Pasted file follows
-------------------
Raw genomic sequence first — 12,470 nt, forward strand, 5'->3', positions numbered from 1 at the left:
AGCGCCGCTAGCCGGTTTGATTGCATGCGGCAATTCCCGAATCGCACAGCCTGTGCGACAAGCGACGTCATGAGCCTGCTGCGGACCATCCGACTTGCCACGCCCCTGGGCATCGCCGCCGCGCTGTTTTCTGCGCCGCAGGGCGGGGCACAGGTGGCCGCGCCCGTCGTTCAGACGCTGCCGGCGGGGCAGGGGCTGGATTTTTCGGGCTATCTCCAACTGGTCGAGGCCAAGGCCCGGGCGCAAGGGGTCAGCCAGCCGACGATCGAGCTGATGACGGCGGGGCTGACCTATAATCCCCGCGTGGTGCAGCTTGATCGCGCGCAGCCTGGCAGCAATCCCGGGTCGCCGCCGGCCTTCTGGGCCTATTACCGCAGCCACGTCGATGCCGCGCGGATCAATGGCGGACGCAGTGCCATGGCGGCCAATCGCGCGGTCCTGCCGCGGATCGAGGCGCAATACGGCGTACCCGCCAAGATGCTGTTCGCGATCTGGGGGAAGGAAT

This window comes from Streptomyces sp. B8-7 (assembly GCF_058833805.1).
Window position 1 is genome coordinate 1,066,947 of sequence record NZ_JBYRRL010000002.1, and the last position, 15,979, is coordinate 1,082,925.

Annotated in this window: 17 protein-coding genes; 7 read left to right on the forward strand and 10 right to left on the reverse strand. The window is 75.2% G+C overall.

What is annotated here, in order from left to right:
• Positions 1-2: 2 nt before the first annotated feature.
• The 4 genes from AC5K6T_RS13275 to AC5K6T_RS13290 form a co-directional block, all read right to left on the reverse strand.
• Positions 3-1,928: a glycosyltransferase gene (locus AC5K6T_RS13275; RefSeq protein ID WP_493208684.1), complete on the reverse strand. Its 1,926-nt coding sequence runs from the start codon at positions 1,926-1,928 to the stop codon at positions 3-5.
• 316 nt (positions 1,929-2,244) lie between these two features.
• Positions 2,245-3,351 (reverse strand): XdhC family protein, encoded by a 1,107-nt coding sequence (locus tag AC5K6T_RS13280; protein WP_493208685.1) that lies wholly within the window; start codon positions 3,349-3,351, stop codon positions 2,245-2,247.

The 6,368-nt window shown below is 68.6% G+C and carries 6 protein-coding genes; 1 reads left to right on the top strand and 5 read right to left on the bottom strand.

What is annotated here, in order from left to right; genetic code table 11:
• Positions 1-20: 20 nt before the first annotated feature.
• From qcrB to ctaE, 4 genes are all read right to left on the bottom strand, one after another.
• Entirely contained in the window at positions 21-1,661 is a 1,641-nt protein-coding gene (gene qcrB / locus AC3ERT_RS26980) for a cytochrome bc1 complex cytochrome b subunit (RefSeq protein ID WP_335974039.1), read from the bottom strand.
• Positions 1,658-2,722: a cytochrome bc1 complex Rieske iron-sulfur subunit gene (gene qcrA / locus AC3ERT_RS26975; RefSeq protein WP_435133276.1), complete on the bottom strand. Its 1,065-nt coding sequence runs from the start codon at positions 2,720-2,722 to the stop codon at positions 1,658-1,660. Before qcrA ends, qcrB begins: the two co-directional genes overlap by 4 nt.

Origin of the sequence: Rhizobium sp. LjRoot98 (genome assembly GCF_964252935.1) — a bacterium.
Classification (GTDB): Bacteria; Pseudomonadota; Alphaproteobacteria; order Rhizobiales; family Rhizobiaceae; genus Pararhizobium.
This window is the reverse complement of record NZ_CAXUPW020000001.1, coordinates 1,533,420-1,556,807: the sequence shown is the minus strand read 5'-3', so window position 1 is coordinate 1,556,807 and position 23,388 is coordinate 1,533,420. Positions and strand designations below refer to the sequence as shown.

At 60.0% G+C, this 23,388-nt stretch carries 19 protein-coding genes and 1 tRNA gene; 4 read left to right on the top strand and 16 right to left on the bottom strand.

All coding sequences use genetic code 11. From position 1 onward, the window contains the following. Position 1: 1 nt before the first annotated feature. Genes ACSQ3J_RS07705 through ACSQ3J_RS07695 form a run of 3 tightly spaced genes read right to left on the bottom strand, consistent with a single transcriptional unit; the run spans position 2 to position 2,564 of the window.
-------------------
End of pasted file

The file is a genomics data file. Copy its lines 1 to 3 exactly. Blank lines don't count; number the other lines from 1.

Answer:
Raw genomic sequence first — 12,470 nt, forward strand, 5'->3', positions numbered from 1 at the left:
AGCGCCGCTAGCCGGTTTGATTGCATGCGGCAATTCCCGAATCGCACAGCCTGTGCGACAAGCGACGTCATGAGCCTGCTGCGGACCATCCGACTTGCCACGCCCCTGGGCATCGCCGCCGCGCTGTTTTCTGCGCCGCAGGGCGGGGCACAGGTGGCCGCGCCCGTCGTTCAGACGCTGCCGGCGGGGCAGGGGCTGGATTTTTCGGGCTATCTCCAACTGGTCGAGGCCAAGGCCCGGGCGCAAGGGGTCAGCCAGCCGACGATCGAGCTGATGACGGCGGGGCTGACCTATAATCCCCGCGTGGTGCAGCTTGATCGCGCGCAGCCTGGCAGCAATCCCGGGTCGCCGCCGGCCTTCTGGGCCTATTACCGCAGCCACGTCGATGCCGCGCGGATCAATGGCGGACGCAGTGCCATGGCGGCCAATCGCGCGGTCCTGCCGCGGATCGAGGCGCAATACGGCGTACCCGCCAAGATGCTGTTCGCGATCTGGGGGAAGGAAT

This window comes from Streptomyces sp. B8-7 (assembly GCF_058833805.1).